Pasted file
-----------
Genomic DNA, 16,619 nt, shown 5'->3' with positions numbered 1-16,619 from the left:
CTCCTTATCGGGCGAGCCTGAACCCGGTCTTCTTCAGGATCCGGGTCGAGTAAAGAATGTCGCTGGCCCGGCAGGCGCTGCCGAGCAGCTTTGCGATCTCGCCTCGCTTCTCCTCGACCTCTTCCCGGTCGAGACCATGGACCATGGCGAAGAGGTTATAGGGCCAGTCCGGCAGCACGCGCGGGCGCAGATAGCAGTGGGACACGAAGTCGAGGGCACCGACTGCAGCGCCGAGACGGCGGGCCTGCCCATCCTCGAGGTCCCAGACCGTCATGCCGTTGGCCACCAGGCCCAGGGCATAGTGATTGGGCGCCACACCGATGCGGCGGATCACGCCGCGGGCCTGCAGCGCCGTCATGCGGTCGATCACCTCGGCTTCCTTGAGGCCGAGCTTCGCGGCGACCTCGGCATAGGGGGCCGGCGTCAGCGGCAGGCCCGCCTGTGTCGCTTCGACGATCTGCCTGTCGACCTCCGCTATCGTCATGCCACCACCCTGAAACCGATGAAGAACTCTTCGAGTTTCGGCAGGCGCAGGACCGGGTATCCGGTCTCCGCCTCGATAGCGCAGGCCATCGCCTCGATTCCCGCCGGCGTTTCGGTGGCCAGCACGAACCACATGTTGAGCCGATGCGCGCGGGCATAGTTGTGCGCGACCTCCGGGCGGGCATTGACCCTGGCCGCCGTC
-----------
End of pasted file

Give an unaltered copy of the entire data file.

Genomic DNA, 16,619 nt, shown 5'->3' with positions numbered 1-16,619 from the left:
CTCCTTATCGGGCGAGCCTGAACCCGGTCTTCTTCAGGATCCGGGTCGAGTAAAGAATGTCGCTGGCCCGGCAGGCGCTGCCGAGCAGCTTTGCGATCTCGCCTCGCTTCTCCTCGACCTCTTCCCGGTCGAGACCATGGACCATGGCGAAGAGGTTATAGGGCCAGTCCGGCAGCACGCGCGGGCGCAGATAGCAGTGGGACACGAAGTCGAGGGCACCGACTGCAGCGCCGAGACGGCGGGCCTGCCCATCCTCGAGGTCCCAGACCGTCATGCCGTTGGCCACCAGGCCCAGGGCATAGTGATTGGGCGCCACACCGATGCGGCGGATCACGCCGCGGGCCTGCAGCGCCGTCATGCGGTCGATCACCTCGGCTTCCTTGAGGCCGAGCTTCGCGGCGACCTCGGCATAGGGGGCCGGCGTCAGCGGCAGGCCCGCCTGTGTCGCTTCGACGATCTGCCTGTCGACCTCCGCTATCGTCATGCCACCACCCTGAAACCGATGAAGAACTCTTCGAGTTTCGGCAGGCGCAGGACCGGGTATCCGGTCTCCGCCTCGATAGCGCAGGCCATCGCCTCGATTCCCGCCGGCGTTTCGGTGGCCAGCACGAACCACATGTTGAGCCGATGCGCGCGGGCATAGTTGTGCGCGACCTCCGGGCGGGCATTGACCCTGGCCGCCGTC